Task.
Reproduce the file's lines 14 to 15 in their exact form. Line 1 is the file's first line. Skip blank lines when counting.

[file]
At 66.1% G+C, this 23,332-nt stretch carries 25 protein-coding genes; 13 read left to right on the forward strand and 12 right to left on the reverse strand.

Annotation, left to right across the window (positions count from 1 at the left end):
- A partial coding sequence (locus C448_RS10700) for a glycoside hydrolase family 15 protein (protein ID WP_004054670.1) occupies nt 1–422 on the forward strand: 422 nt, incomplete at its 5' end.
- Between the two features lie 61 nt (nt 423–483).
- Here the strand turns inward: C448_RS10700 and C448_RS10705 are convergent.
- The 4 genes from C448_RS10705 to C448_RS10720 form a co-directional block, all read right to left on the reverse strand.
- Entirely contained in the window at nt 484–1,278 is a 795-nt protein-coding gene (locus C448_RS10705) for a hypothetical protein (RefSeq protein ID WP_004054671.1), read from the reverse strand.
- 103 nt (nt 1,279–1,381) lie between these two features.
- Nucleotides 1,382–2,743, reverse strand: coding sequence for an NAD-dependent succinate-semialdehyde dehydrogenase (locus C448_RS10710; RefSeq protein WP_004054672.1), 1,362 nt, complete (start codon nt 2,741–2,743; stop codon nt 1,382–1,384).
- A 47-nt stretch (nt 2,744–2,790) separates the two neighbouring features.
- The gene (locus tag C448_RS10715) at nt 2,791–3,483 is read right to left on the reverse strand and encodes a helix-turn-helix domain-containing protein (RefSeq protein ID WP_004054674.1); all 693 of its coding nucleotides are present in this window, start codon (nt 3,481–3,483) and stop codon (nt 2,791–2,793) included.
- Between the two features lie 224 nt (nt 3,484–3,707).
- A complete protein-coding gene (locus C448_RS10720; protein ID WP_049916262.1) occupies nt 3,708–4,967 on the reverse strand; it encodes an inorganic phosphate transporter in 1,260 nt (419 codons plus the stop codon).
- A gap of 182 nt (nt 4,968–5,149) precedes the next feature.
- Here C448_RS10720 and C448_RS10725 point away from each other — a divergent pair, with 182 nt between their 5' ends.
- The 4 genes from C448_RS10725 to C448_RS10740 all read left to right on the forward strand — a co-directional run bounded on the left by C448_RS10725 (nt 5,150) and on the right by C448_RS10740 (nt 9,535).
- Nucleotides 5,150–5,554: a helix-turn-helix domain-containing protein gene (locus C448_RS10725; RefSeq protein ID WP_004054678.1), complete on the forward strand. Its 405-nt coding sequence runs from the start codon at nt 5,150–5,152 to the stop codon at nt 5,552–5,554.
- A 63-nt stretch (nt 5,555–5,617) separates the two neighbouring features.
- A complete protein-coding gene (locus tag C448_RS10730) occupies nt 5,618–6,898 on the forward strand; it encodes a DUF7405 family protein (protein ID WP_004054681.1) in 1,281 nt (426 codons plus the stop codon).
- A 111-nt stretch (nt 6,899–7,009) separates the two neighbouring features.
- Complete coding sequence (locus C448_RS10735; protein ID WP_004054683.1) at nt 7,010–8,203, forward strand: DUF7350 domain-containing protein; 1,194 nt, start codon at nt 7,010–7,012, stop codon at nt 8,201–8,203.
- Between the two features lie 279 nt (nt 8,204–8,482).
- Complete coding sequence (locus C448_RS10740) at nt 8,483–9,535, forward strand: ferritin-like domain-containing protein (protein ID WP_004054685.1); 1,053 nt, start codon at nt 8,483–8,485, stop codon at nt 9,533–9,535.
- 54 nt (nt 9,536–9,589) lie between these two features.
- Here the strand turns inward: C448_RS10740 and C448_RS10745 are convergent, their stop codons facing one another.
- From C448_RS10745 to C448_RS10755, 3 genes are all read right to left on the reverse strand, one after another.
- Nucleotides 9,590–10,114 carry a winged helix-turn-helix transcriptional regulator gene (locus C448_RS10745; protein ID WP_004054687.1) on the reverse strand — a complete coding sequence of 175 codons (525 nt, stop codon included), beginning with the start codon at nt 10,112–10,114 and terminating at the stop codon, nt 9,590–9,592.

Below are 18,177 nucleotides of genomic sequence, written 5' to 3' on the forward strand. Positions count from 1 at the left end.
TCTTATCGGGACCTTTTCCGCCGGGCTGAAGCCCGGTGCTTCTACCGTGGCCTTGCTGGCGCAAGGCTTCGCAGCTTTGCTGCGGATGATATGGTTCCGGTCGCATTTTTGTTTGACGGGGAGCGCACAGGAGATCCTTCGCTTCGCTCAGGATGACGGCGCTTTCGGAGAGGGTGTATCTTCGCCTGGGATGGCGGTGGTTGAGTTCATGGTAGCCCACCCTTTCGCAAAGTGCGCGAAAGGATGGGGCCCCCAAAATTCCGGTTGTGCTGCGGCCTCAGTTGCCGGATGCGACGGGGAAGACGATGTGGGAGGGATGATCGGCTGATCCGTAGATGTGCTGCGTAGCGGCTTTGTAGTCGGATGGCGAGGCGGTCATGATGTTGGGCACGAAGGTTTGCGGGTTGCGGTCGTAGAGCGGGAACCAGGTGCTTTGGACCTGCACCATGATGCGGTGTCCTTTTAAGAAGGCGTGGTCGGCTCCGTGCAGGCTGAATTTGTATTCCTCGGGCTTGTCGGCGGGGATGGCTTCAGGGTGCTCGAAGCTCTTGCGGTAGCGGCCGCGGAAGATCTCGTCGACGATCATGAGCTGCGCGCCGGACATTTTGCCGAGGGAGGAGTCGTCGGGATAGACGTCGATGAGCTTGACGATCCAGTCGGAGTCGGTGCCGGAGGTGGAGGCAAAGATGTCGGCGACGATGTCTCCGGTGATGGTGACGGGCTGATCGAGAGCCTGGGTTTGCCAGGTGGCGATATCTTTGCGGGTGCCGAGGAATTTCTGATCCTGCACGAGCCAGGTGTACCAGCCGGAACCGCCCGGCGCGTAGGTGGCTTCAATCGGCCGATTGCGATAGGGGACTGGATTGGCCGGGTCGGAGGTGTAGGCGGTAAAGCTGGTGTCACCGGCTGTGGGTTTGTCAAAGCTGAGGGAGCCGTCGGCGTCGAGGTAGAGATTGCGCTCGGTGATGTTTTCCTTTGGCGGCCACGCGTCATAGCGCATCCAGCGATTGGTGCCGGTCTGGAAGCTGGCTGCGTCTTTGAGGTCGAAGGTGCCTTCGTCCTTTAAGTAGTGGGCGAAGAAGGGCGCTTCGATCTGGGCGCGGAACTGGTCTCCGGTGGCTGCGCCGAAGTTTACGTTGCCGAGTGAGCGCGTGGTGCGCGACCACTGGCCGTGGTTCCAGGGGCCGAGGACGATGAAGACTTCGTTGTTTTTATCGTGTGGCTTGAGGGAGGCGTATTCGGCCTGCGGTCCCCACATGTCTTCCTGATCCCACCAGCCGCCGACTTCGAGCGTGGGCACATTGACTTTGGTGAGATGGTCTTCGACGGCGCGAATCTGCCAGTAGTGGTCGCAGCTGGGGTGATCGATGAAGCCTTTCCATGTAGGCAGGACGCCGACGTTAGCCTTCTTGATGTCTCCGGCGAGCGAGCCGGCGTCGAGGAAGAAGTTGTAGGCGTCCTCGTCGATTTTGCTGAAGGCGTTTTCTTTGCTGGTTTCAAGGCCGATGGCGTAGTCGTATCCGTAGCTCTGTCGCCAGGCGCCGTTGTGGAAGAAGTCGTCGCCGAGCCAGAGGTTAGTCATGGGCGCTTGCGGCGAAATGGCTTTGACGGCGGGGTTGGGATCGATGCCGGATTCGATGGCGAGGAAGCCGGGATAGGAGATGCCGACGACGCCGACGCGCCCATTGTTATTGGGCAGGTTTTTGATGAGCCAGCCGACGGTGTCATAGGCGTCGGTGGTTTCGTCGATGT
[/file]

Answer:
- A gap of 182 nt (nt 4,968–5,149) precedes the next feature.
- Here C448_RS10720 and C448_RS10725 point away from each other — a divergent pair, with 182 nt between their 5' ends.